Scientists jump in as alien invaders threaten to leave sandfish ...

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Hundreds of fish moved to 'safer' waters

Scientists jump in as alien invaders threaten to leave sandfish up creek

Unusual project aims to save the iconic freshwater species that used to spawn en masse like salmon

Senior reporter
Sandfish migrate up the Biedouw River in the Cederberg to spawn in spring.
Brighter future Sandfish migrate up the Biedouw River in the Cederberg to spawn in spring.
Image: Jeremy Shelton

A team of SA scientists has rescued hundreds of endangered freshwater fish and moved them to a 1km stretch of remote river protected by a waterfall – where alien fish can’t eat them.

The unusual project, dubbed Saving Sandfish, is the latest effort aimed at saving the migratory Clanwilliam sandfish, a species so rare it is known to spawn in only two small tributaries in the Cederberg – nothing like the old days when it spawned en masse like salmon and could be scooped out of rivers at will. It even features in ancient rock art.

The fish is remarkable for its thick lower lip – locally it is called an onderbek – that sucks up algae and slime. Species extinction could therefore affect the ecology of the Doring River by resulting in a build-up of the fish’s former food.

Project leader Jeremy Shelton, a researcher at the  Freshwater Research Centre in Cape Town, said the spread of alien fish had all but wiped out sandfish in their natural habitat.

In spring, the eruption of flowers in the Biedouw Valley coincides with the migration of adult sandfish, which move up from the Doring River to spawn.
FISHY HEAVEN In spring, the eruption of flowers in the Biedouw Valley coincides with the migration of adult sandfish, which move up from the Doring River to spawn.
Image: Otto Whitehead

“The young fish don’t survive because they are under a lot of pressure, preyed upon heavily by invasive fish like bass and bluegill,” and Shelton.

“At the moment the species is on the edge of extinction as a very small number of wild sandfish are left and there is almost no recruitment coming through. So there is this ageing population that is struggling to replenish itself.”

An additional threat is water scarcity, with rivers drying up or turning into a series of small, isolated pools where young sandfish are easily devoured by predators. 

Bruce Paxton of the Freshwater Research Centre releases four of the 610 young sandfish that were rescued in October 2019.
Helping hand Bruce Paxton of the Freshwater Research Centre releases four of the 610 young sandfish that were rescued in October 2019.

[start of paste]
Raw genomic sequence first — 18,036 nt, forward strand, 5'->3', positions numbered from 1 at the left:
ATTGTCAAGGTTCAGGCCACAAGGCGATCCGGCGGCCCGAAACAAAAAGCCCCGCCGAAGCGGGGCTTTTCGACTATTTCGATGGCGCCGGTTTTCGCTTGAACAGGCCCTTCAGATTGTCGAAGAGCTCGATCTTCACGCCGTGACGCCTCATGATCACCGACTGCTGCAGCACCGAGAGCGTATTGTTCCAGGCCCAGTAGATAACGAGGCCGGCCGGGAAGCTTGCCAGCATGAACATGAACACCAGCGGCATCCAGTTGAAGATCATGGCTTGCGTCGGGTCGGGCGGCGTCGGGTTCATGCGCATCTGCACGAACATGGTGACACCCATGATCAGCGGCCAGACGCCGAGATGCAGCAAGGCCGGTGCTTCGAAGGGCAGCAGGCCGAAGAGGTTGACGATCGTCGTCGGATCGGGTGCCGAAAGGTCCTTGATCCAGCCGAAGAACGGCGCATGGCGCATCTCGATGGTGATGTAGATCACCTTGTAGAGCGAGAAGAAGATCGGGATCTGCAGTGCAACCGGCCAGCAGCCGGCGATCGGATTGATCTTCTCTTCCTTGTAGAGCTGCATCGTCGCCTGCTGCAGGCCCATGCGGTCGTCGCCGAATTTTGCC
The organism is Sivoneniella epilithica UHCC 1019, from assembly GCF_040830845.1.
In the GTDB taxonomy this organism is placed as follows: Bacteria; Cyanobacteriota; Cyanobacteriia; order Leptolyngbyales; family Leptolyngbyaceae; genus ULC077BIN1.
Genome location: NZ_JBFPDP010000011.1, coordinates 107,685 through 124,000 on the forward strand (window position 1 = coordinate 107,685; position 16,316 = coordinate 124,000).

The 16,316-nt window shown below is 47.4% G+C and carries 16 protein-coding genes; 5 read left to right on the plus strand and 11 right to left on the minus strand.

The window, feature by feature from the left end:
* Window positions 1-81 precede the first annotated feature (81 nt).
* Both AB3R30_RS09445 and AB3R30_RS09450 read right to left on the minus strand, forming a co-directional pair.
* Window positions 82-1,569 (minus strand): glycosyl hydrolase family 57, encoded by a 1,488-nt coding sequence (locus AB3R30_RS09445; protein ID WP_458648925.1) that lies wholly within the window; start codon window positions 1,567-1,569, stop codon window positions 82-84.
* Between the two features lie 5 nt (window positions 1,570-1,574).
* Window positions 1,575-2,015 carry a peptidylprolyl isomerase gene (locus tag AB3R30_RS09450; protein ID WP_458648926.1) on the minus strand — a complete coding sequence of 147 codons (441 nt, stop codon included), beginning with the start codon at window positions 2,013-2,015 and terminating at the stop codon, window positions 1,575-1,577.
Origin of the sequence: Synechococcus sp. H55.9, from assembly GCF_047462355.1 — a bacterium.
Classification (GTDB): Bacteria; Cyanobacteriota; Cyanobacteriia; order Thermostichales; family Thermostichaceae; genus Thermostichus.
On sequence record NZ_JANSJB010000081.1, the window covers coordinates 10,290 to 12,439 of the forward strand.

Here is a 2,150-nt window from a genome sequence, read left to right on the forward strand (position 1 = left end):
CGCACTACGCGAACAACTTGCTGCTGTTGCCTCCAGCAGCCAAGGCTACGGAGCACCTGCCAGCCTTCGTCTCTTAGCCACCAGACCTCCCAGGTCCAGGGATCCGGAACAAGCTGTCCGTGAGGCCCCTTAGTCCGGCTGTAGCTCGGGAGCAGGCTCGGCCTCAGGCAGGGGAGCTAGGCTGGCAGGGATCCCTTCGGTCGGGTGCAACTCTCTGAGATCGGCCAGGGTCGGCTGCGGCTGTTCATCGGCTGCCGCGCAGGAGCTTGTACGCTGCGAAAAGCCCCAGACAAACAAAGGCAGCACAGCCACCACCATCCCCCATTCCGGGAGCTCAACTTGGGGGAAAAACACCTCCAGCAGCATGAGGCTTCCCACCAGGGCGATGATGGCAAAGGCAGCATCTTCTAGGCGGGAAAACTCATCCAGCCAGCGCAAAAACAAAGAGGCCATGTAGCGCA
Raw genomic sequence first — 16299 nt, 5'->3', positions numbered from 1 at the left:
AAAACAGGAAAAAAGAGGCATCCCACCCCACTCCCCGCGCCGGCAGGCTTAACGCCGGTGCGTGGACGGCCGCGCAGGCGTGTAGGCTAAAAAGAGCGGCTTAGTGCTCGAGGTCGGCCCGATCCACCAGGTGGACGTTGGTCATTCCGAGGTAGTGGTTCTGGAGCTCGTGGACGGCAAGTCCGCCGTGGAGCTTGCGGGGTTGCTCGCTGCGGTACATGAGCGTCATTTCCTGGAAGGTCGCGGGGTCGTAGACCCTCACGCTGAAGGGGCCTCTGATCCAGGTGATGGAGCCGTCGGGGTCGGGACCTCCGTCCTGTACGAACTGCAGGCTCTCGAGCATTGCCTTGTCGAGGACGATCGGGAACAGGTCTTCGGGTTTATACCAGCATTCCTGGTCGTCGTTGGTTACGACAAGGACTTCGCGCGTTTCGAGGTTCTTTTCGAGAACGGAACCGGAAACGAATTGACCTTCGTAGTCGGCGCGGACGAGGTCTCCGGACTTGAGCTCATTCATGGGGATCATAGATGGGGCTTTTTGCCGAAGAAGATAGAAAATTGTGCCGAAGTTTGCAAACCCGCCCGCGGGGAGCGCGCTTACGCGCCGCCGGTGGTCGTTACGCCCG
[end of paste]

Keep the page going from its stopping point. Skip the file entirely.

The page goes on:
Image: Jeremy Shelton

The rescue mission in October 2019 involved relocating 610 two-month-old sandfish to a 900m stretch of the upper Biedouw River which is free of invasive fish and has water year round. “We will be going back later this year to see how well that worked,” Shelton said.

The Saving Sandfish team are also working with farmers in the area who are volunteering their dams as sandfish sanctuaries, once cleared of alien fish.

Barry Lubbe, owner of Mertenhof Farm in the Biedouw Valley, removes an invasive bluegill sunfish from his dam to create a sanctuary for young sandfish.
BODY SNATCHER Barry Lubbe, owner of Mertenhof Farm in the Biedouw Valley, removes an invasive bluegill sunfish from his dam to create a sanctuary for young sandfish.
Image: Jeremy Shelton
The invasive bluegill sunfish is a voracious predator of juvenile sandfish. This 13cm bluegill had a 5cm sandfish in its stomach.
Balancing the scales The invasive bluegill sunfish is a voracious predator of juvenile sandfish. This 13cm bluegill had a 5cm sandfish in its stomach.
Image: Otto Whitehead

“Once they [the sandfish] are big enough, they will be released back into the wild so they’ll have a chance to hopefully one day spawn themselves, and in that way we hope to help boost populations of sandfish, and avoid the extinction of this iconic freshwater fish,” Shelton said.

Writing in a fisheries blog, Shelton said the Saving Sandfish project aimed to rescue a further 5,000 young sandfish and release them into other sanctuaries.

An adult Clanwilliam sandfish in the Biedouw River.
Up the creek An adult Clanwilliam sandfish in the Biedouw River.
Image: Jeremy Shelton

The species’ plight was in stark contrast to its former abundance, he said.

“In the early 1990s sandfish were so plentiful in the Olifants-Doring river system of SA that locals collected them from the river by hand when they gathered en masse to spawn.

University of Cape Town master's student Cecilia Cerrilla with young sandfish rescued from the Biedouw River.
Future in her hand University of Cape Town master's student Cecilia Cerrilla with young sandfish rescued from the Biedouw River.
Image: Jeremy Shelton

“They used the fish to make curries, fish cakes and biltong. However, these recipes have since vanished from the lives of those that live in the valleys once frequented by sandfish.”

The former mass migrations now exist only as memories, and in the rock art of indigenous San people who thrived in the Cederberg thousands of years ago, Shelton said, but “through the combined efforts of scientists and land owners there is renewed hope that the sandfish and their freshwater habitats can be saved”.

University of Cape Town master's student Cecilia Cerrilla searches for juvenile sandfish in the lower Biedouw River, where they are vulnerable to predation by alien fish.
wading in  University of Cape Town master's student Cecilia Cerrilla searches for juvenile sandfish in the lower Biedouw River, where they are vulnerable to predation by alien fish.
Image: Jeremy Shelton

Shelton has co-founded a freshwater storytelling collective called Fishwater Films with Dr Otto Whitehead. Find out more about the project in their latest YouTube series Saving Sandfish.

Shelton is also raising funds for his sandfish project. Anyone  wishing to donate can do so here.